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Physical Layer

Physical Layer. Overview of physical layer Channel limitation Modulation/demodulation. Introduction. Physical layer . What You Need for Better Understanding. Representation of Information. Digital representation Information that occurs naturally in digital form

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Physical Layer

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  1. Physical Layer • Overview of physical layer • Channel limitation • Modulation/demodulation

  2. Introduction

  3. Physical layer

  4. What You Need for Better Understanding

  5. Representation of Information • Digital representation • Information that occurs naturally in digital form • data files or image files • Analog information: be digitized • Voice • Music • Video • Most communications networks are digital!

  6. Source Coding • Networks are handling streams of 0’s and 1’ • Source Encoding: compression, according to statistics of 0’s and 1’s, map blocks of bits to more regular “shorter” blocks! Get rid of redundancy • Source Decoding: inverse of source encoding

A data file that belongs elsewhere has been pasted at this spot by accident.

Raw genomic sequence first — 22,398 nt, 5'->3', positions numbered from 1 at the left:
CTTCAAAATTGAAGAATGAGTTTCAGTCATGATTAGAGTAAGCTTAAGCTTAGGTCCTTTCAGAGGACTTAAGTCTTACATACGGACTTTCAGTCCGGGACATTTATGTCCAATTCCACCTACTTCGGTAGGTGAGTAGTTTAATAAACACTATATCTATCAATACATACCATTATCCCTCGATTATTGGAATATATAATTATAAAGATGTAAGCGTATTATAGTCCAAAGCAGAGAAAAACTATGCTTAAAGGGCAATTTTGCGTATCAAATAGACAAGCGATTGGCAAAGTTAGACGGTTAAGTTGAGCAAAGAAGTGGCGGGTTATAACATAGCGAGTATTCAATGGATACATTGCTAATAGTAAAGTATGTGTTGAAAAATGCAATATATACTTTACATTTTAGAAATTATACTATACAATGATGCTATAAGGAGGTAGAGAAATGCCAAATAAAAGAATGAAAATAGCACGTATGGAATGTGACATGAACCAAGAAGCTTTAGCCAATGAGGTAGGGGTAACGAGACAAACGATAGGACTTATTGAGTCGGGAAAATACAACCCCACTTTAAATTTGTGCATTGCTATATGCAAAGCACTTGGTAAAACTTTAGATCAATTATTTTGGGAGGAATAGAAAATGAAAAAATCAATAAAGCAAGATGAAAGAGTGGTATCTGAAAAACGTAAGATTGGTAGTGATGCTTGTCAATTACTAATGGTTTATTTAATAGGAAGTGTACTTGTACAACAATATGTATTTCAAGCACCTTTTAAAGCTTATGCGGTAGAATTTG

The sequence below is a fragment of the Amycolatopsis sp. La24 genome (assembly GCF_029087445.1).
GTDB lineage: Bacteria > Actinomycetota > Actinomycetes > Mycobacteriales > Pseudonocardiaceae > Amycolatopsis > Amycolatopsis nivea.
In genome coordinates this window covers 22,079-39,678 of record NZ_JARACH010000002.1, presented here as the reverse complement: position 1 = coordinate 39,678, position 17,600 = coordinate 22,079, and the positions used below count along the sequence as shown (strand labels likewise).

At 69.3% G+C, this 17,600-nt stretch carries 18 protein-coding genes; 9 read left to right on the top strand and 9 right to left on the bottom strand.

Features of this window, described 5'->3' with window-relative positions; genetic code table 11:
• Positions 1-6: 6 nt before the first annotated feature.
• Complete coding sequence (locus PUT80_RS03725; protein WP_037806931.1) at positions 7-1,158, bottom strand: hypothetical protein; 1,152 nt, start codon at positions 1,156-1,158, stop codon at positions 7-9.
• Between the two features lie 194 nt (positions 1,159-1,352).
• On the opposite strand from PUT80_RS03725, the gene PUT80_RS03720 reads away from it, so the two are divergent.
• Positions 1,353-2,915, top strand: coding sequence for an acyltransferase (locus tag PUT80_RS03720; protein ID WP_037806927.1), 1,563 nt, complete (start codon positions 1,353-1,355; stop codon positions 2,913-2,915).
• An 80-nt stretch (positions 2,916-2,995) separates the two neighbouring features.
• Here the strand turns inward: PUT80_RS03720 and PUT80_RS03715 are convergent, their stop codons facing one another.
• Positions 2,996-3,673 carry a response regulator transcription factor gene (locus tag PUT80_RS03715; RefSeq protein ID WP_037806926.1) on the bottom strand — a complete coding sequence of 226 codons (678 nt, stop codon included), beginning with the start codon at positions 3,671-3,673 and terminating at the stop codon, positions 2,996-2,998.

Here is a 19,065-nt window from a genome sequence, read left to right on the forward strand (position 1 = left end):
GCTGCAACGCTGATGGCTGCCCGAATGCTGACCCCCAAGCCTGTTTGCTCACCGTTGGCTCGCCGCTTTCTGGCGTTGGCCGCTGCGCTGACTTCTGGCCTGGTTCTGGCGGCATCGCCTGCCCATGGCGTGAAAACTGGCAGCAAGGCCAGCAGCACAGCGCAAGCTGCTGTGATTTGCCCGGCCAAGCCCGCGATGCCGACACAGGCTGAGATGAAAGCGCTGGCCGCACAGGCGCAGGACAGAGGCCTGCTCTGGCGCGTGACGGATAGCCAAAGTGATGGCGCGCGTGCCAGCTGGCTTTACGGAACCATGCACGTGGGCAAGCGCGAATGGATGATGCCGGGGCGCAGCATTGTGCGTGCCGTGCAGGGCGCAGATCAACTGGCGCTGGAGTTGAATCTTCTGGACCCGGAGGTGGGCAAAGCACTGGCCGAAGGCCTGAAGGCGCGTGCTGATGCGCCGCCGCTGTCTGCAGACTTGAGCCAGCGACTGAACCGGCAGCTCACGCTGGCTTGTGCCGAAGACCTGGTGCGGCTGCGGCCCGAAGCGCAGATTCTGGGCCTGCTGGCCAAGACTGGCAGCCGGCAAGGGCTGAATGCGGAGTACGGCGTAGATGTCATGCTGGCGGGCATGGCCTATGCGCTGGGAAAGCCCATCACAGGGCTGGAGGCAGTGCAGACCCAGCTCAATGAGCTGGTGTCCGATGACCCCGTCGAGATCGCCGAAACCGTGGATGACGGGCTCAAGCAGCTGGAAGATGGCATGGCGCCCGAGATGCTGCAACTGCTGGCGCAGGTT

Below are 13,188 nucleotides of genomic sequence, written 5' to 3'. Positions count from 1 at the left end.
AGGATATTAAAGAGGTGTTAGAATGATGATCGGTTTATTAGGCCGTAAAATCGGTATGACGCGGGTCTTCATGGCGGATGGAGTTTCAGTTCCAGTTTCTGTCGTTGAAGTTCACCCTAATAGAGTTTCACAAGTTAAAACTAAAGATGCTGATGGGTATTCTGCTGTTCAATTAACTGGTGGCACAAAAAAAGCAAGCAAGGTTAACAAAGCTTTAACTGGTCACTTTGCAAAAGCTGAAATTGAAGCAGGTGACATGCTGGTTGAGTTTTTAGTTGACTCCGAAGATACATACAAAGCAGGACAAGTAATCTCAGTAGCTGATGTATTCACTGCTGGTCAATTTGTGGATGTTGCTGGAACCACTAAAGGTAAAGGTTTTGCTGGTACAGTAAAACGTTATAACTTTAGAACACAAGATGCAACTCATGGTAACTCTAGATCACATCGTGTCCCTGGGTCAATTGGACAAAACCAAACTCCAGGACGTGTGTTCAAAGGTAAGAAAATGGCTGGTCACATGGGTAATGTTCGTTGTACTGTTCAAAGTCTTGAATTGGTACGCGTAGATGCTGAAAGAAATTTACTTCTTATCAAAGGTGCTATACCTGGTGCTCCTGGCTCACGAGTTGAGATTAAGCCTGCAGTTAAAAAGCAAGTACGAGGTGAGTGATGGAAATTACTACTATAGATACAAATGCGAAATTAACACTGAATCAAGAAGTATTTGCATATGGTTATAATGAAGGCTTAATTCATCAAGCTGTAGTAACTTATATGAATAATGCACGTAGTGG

7. Channel Coding • Channel Encoding: According to channel conditions, add redundancy for more efficient transmission, interleaving may be used too. • Channel decoding: the inverse • Observation: source encoding attempts to eliminate “useless information”, while channel encoding add “useful information”, both deal with redundancies!

  8. Modulation/Demodulation • Modulation: maps blocks of bits to well-defined waveforms or symbols (a set of signals for better transmission), then shifts transmission to the carrier frequency band (the band you have right to transmit) • Demodulation: the inverse of modulation • Demodulation vs. Detection: Detection is to recover the modulated signal from the “distorted noisy” received signals

  9. Physical Components • Transmitter • Receiver • Transmission media • Guided: cable, twisted pair, fiber • Unguided: wireless (radio, infrared)

  10. Signal Types • Basic form: A signal is a time function • Continuous signal: varying continuously with time, e.g., speech • Discrete signal: varying at discrete time instant or keeping constant value in certain time interval, e.g., Morse code, flash lights • Periodic signal: Pattern repeated over time • Aperiodic signal: Pattern not repeated over time, e.g., speech

  11. Continuous & Discrete Signals

  12. Periodic Signals

  13. Information Carriers • s(t) = A sin (2pft+ ) * Amplitude: A * Frequency: f --- f=1/T, T---period * Phase:  , angle (2pft+ )

  14. Varying Sine Waves